Format

Send to

Choose Destination
See comment in PubMed Commons below
Cell Metab. 2014 Sep 2;20(3):433-47. doi: 10.1016/j.cmet.2014.06.011. Epub 2014 Jul 17.

A switch from white to brown fat increases energy expenditure in cancer-associated cachexia.

Author information

1
BBVA Foundation-CNIO Cancer Cell Biology Programme, Spanish National Cancer Research Centre (CNIO), C/ Melchor Fernández Almagro 3, 28029 Madrid, Spain.
2
Institute of Molecular Biosciences, University of Graz, Humboldtstrasse 50, 8010 Graz, Austria.
3
Spectroscopy and Nuclear Magnetic Resonance Unit, Spanish National Cancer Research Centre (CNIO), C/ Melchor Fernández Almagro 3, 28029 Madrid, Spain.
4
Children's Cancer Institute Australia for Medical Research, UNSW Lowy Cancer Research Centre Building, C25 Kensington Campus UNSW, Sydney, NSW 2052, Australia.
5
Garvan Institute of Medical Research, 384 Victoria Street, Darlinghurst, NSW 2010, Australia.
6
Institute of Biochemistry, Christian-Albrechts University, Olshausenstr. 40, 24118 Kiel, Germany.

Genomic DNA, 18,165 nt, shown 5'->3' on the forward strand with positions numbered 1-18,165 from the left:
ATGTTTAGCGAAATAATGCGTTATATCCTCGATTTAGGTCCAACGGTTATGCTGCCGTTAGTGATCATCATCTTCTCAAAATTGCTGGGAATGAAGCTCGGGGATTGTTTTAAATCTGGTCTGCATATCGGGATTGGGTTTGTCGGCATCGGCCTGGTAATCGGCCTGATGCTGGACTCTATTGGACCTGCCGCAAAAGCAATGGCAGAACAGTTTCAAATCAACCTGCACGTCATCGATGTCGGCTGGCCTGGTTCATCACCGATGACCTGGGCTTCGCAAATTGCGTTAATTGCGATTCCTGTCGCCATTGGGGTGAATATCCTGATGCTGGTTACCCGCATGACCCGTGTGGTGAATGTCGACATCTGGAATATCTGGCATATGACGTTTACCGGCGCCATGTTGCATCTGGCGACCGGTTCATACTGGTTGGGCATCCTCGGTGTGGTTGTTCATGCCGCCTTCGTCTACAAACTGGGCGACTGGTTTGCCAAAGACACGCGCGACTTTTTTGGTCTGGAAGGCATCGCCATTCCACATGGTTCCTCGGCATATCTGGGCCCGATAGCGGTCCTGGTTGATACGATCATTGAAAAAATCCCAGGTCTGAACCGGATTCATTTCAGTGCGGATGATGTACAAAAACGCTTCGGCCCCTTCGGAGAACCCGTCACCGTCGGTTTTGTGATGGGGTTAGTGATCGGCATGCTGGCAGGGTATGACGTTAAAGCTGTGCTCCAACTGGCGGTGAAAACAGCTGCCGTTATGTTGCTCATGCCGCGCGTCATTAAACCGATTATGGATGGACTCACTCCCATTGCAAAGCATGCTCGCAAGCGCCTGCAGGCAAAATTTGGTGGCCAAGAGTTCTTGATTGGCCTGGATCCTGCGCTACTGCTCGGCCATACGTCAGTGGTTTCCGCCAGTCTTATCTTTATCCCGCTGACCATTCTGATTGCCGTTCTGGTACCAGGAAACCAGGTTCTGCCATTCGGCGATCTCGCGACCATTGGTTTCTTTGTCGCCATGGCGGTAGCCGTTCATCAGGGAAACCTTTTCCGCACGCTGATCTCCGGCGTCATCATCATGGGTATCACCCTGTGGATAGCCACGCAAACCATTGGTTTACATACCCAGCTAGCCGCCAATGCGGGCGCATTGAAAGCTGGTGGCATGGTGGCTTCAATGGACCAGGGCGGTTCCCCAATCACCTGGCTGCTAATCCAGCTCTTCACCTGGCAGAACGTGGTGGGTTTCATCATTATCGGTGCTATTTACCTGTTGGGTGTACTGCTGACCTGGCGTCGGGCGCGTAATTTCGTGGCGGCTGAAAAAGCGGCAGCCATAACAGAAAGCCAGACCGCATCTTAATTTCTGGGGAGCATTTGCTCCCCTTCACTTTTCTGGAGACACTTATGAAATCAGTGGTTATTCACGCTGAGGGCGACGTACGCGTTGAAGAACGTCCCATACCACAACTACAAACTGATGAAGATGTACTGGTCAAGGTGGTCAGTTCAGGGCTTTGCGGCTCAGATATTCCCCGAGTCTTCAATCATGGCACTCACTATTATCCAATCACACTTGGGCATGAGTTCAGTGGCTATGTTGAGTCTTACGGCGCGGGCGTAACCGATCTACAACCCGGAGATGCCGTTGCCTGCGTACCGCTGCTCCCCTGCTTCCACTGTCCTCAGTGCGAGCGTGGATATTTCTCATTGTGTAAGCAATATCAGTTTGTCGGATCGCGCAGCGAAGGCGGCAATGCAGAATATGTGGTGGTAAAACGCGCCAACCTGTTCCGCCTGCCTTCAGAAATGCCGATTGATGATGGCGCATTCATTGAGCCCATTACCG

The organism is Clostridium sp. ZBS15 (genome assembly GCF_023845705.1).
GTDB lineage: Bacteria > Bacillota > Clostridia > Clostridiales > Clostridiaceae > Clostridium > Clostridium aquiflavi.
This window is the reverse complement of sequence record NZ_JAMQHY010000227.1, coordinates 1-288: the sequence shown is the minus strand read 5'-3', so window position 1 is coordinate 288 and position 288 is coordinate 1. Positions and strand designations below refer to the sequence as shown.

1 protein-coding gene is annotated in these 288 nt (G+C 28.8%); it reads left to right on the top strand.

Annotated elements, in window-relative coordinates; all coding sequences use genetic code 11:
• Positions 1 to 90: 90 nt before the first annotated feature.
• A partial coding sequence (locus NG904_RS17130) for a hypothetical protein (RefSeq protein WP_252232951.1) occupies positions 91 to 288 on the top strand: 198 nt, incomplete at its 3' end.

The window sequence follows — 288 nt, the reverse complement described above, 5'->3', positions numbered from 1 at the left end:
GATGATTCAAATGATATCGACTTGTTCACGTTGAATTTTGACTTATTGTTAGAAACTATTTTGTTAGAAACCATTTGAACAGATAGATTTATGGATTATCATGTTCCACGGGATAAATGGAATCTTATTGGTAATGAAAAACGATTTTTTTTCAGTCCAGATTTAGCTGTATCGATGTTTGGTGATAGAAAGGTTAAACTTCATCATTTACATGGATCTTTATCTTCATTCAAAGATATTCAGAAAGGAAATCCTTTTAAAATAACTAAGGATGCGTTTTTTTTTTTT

7
Division of Immunobiology, Department of Medicine, University of Vermont, 89 Beaumont Avenue / D305 Given Building, Burlington, VT 05405, USA.
8
BBVA Foundation-CNIO Cancer Cell Biology Programme, Spanish National Cancer Research Centre (CNIO), C/ Melchor Fernández Almagro 3, 28029 Madrid, Spain. Electronic address: ewagner@cnio.es.

Abstract

Cancer-associated cachexia (CAC) is a wasting syndrome characterized by systemic inflammation, body weight loss, atrophy of white adipose tissue (WAT) and skeletal muscle. Limited therapeutic options are available and the underlying mechanisms are poorly defined. Here we show that a phenotypic switch from WAT to brown fat, a phenomenon termed WAT browning, takes place in the initial stages of CAC, before skeletal muscle atrophy. WAT browning is associated with increased expression of uncoupling protein 1 (UCP1), which uncouples mitochondrial respiration toward thermogenesis instead of ATP synthesis, leading to increased lipid mobilization and energy expenditure in cachectic mice. Chronic inflammation and the cytokine interleukin-6 increase UCP1 expression in WAT, and treatments that reduce inflammation or β-adrenergic blockade reduce WAT browning and ameliorate the severity of cachexia. Importantly, UCP1 staining is observed in WAT from CAC patients. Thus, inhibition of WAT browning represents a promising approach to ameliorate cachexia in cancer patients.

PMID:
25043816
DOI:
10.1016/j.cmet.2014.06.011
[Indexed for MEDLINE]
Free full text
PubMed Commons home

PubMed Commons

0 comments
How to join PubMed Commons

    Supplemental Content

    Full text links

    Icon for Elsevier Science
    Loading ...
    Support Center